After a while living in Japan, you drop your guard. You get used to leaving your front door open so the deliverymen can drop the groceries inside, to bicycles parked all day at the train stations without a padlock, to waiters chasing you with 10 yen of change you forgot to take.
The last thing you expect is to be conned by a large official-looking gent in a grey uniform standing in front of the booking office of the airport Skyliner express at Ueno station.
“You’ll never make it,” he said, sucking his teeth and looking at his watch. It was 10.20 am. The Korean Air flight to Seoul wasn’t due to take off until 12.30. Could he be right?
Sure, Narita Airport is a bitch, certainly the worst in Asia. It’s chronically congested, and 60 kilometres from downtown Tokyo.
You can get there by bus, car, train, or by any combination of the above, but it’s still quicker to fly the 1,500 kilometres from Tokyo to Seoul than it is to get to the airport. I was about to discover that it can also be cheaper.
After quite a few years riding cabs in various odd parts of the world, I don’t scare particularly easily. I have survived journeys with the worst purblind psychopaths ever to get behind a wheel in New York, in Egypt, in Brazil and running through gunfire across the Green Line in Beirut.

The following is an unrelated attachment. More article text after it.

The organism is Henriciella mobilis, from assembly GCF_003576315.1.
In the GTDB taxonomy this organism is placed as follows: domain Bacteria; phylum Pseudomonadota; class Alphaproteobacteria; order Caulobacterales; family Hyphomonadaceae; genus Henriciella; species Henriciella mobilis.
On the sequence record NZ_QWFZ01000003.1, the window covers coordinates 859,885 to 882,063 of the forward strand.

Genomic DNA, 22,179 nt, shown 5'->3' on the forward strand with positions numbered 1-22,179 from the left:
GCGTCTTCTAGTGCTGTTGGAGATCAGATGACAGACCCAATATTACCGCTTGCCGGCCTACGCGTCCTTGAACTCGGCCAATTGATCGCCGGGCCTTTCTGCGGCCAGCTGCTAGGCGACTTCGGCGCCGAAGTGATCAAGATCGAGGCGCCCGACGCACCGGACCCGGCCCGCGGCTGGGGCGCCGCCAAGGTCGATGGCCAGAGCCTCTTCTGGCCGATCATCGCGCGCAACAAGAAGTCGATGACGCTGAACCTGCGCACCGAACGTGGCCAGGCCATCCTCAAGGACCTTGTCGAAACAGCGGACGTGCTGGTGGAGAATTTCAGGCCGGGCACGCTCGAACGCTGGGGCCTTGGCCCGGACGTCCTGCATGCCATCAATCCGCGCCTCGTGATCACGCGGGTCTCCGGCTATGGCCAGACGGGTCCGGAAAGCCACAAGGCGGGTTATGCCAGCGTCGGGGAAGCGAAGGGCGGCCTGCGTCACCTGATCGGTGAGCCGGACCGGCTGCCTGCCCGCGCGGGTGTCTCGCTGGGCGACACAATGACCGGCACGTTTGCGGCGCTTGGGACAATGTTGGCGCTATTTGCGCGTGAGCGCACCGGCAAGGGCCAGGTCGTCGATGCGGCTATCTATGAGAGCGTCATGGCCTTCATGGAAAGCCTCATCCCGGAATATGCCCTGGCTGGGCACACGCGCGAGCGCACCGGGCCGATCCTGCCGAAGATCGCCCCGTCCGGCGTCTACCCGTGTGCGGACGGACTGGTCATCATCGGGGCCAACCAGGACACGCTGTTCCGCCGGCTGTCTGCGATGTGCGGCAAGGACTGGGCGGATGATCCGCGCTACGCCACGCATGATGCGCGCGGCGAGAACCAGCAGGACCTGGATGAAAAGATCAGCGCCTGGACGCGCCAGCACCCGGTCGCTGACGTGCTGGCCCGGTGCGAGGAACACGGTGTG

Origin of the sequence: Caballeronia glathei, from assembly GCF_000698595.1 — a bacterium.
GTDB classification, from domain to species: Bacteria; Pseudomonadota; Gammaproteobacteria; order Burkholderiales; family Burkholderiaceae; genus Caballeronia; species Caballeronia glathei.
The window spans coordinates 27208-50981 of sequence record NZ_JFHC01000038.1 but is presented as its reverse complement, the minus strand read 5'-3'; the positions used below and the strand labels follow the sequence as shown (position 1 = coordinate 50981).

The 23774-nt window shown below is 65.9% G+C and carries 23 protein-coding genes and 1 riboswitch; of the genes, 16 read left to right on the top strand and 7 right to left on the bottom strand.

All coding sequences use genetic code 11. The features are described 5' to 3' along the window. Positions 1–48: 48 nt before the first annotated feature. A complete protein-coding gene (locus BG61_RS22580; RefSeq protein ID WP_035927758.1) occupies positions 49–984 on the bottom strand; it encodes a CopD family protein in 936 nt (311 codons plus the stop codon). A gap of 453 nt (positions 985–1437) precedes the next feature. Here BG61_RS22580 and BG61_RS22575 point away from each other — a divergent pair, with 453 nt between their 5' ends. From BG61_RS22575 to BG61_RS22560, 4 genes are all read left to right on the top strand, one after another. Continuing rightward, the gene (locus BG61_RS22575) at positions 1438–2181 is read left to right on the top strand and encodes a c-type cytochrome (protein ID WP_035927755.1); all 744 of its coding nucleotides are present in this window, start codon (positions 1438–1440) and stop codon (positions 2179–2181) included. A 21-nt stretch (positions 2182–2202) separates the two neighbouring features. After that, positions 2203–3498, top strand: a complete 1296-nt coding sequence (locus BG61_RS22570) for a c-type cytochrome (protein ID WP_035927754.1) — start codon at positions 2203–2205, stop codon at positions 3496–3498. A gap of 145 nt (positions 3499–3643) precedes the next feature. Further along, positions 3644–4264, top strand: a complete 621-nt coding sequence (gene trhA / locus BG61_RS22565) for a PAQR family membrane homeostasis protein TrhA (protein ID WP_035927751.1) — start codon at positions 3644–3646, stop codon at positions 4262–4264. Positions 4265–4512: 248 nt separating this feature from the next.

But the last place you would expect a wild ride is Tokyo, where pedestrians huddle late at night in completely deserted streets waiting for the lights to change to ‘walk’, and drivers have been known to alight from their cars to bow and apologise for splashing someone with a puddle.
But this guy was something else. Number 10017 was the taxi driver from hell. “Me Namba One,” he shouted, turning round to grin at me as we missed mowing down half the population of Ueno primary school by a hair’s breadth.
Thankfully, they were his only words of English. The Japanese imprecations he was hurling out of the window at the surrounding drivers sounded bloodcurdling.
When we got onto the highway to the airport, he really came into his own. The signs clearly warn that the speed limit is 80 km/h. The needle was flicking between 160 and 170.
We screeched to a halt at the terminal at 11.20 am, having covered 60 kilometres through one of the most densely populated cities in the world in just a hair-raising 50 minutes. The airport bus usually takes two hours.
Then came the second shock – the bill. There was 22,110 yen on the meter, plus another 4,000 yen for tolls – a total of $A307.17. For $A294, you can fly from Tokyo to Seoul and back. “Me Namba One,” he cried, as he pocketed the bundle of money.
It wasn’t until I got to the check-in that the penny dropped. They had only just begun taking baggage; the flight wasn’t due to board for 70 minutes. Even the train would have got me there with 50 minutes to spare. I had been had.
When I arrived back a few days later, I took the airport bus to town. It took nearly two hours. But it was $250 cheaper.
Last night I locked my door. Even in Tokyo, you never know.
Pub date: Saturday 27 March 1993
Section: News and Features
Word count: 590
Keywords: Taxis Japan